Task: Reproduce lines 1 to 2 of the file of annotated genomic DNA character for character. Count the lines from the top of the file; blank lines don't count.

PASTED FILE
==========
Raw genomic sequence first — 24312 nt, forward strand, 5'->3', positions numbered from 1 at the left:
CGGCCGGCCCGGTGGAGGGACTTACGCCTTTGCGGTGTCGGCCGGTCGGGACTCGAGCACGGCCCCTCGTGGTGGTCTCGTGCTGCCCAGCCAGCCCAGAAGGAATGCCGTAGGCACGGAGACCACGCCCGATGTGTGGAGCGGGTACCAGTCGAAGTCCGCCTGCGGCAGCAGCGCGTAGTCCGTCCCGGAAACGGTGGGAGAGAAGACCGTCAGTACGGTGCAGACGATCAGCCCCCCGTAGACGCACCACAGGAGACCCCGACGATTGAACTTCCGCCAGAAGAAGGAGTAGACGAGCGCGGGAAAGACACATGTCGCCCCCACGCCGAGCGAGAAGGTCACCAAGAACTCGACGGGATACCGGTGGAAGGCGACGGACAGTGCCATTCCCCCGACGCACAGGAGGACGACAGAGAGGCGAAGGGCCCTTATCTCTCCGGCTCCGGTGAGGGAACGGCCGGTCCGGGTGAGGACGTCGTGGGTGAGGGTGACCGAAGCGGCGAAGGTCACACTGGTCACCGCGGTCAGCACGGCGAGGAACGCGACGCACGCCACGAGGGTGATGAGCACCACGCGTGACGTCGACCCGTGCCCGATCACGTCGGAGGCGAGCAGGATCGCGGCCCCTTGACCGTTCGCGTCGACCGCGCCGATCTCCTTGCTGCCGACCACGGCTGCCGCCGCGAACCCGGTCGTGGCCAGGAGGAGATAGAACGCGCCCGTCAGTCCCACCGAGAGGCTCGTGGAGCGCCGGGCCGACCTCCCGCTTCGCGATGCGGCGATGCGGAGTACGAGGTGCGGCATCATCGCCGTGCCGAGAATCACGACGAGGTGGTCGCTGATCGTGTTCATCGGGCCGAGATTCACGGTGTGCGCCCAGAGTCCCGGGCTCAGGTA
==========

Raw genomic sequence first — 24312 nt, forward strand, 5'->3', positions numbered from 1 at the left:
CGGCCGGCCCGGTGGAGGGACTTACGCCTTTGCGGTGTCGGCCGGTCGGGACTCGAGCACGGCCCCTCGTGGTGGTCTCGTGCTGCCCAGCCAGCCCAGAAGGAATGCCGTAGGCACGGAGACCACGCCCGATGTGTGGAGCGGGTACCAGTCGAAGTCCGCCTGCGGCAGCAGCGCGTAGTCCGTCCCGGAAACGGTGGGAGAGAAGACCGTCAGTACGGTGCAGACGATCAGCCCCCCGTAGACGCACCACAGGAGACCCCGACGATTGAACTTCCGCCAGAAGAAGGAGTAGACGAGCGCGGGAAAGACACATGTCGCCCCCACGCCGAGCGAGAAGGTCACCAAGAACTCGACGGGATACCGGTGGAAGGCGACGGACAGTGCCATTCCCCCGACGCACAGGAGGACGACAGAGAGGCGAAGGGCCCTTATCTCTCCGGCTCCGGTGAGGGAACGGCCGGTCCGGGTGAGGACGTCGTGGGTGAGGGTGACCGAAGCGGCGAAGGTCACACTGGTCACCGCGGTCAGCACGGCGAGGAACGCGACGCACGCCACGAGGGTGATGAGCACCACGCGTGACGTCGACCCGTGCCCGATCACGTCGGAGGCGAGCAGGATCGCGGCCCCTTGACCGTTCGCGTCGACCGCGCCGATCTCCTTGCTGCCGACCACGGCTGCCGCCGCGAACCCGGTCGTGGCCAGGAGGAGATAGAACGCGCCCGTCAGTCCCACCGAGAGGCTCGTGGAGCGCCGGGCCGACCTCCCGCTTCGCGATGCGGCGATGCGGAGTACGAGGTGCGGCATCATCGCCGTGCCGAGAATCACGACGAGGTGGTCGCTGATCGTGTTCATCGGGCCGAGATTCACGGTGTGCGCCCAGAGTCCCGGGCTCAGGTA